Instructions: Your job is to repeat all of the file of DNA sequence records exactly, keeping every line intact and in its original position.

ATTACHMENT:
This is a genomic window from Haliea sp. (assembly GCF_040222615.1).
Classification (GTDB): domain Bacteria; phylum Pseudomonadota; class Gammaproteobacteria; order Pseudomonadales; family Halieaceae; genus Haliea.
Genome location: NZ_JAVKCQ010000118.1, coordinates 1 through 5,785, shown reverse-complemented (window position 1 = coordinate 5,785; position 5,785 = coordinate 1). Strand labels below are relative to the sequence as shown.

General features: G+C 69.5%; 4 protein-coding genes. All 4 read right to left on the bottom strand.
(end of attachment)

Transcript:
This is a genomic window from Haliea sp. (assembly GCF_040222615.1).
Classification (GTDB): domain Bacteria; phylum Pseudomonadota; class Gammaproteobacteria; order Pseudomonadales; family Halieaceae; genus Haliea.
Genome location: NZ_JAVKCQ010000118.1, coordinates 1 through 5,785, shown reverse-complemented (window position 1 = coordinate 5,785; position 5,785 = coordinate 1). Strand labels below are relative to the sequence as shown.

General features: G+C 69.5%; 4 protein-coding genes. All 4 read right to left on the bottom strand.